Driving down the 101
California here we come
Right back where we started from
- "California" by Phantom Planet, as made popular in "The OC" TV show
It was unexpectedly dark, and we were coming from the North after a detour into the hills, but soon we were back on the Pacific Coast Highway, driving the rented convertible with just enough daylight to see undulating cliffs and mountains blocking us from the left, and the ocean splashing up on the right. We found our way to the campground at Point Mugu State Park: 1.5 miles from the start of the next morning's PCTR series race at Sycamore canyon, and just yards from the ocean, on a cool, starry night.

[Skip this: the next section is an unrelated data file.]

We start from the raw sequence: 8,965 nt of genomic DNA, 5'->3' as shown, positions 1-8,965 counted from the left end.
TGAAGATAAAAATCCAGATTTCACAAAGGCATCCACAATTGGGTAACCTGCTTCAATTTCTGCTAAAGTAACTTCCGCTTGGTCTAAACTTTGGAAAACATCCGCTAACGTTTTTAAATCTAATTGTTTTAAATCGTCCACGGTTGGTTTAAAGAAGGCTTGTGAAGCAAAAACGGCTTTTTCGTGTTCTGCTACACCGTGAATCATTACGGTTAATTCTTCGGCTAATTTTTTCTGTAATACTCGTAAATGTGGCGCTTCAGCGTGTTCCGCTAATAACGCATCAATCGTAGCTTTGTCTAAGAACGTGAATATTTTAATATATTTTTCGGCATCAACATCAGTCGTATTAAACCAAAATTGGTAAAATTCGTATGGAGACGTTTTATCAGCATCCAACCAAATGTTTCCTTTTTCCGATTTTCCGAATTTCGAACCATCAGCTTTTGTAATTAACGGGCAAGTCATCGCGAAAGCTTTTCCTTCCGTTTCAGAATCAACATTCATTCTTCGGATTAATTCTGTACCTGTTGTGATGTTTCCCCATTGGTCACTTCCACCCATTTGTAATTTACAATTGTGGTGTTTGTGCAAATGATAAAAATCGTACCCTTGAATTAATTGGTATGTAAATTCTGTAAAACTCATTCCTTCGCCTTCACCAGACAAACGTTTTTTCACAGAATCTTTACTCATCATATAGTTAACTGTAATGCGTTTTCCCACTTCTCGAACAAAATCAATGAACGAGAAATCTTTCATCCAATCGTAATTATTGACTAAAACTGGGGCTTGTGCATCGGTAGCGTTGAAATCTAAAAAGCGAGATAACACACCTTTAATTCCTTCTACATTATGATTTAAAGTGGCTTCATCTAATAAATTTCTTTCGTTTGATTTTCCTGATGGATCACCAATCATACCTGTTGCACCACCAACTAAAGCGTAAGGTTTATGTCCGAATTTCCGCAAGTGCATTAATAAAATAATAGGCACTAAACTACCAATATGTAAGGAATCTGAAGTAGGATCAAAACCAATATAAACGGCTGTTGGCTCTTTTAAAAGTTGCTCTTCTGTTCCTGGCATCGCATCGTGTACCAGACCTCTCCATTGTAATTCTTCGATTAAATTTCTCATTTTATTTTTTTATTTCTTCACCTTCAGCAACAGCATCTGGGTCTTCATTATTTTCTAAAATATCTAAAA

I could just leave it at that, but full disclosure: we didn't pick up any food to grill, so we were left grilling Peep-S'mores on a weak fire. We were one of the only spots without a camper, in numbered sites separated just a few treeless car lengths from each other and highway traffic. Both poles of my 1.5-person tent were irreparably cracked, leaving a sad Charlie-Brown bivy sack held out just a couple feet from the ground, so Jessica opted to sleep in the car.
But I tell Jessica repeatedly it's all in how you present the story, so in my version, the crashing waves drowned out ambient noise, and my open, flyless tent let me stare at the stars before falling asleep. Which is true.
Morning came. Happy Easter! Wake up, Mike! Wake up, Jessica! Wake up, Jesus! Breakfast was what we brought: Pop Tarts and more Easter candy. This is the first time I was relying on the money I paid for a trail race to provide me with better nutrition options than I had on hand, counting on bananas, oranges, and PB&J. (I was not dissapointed).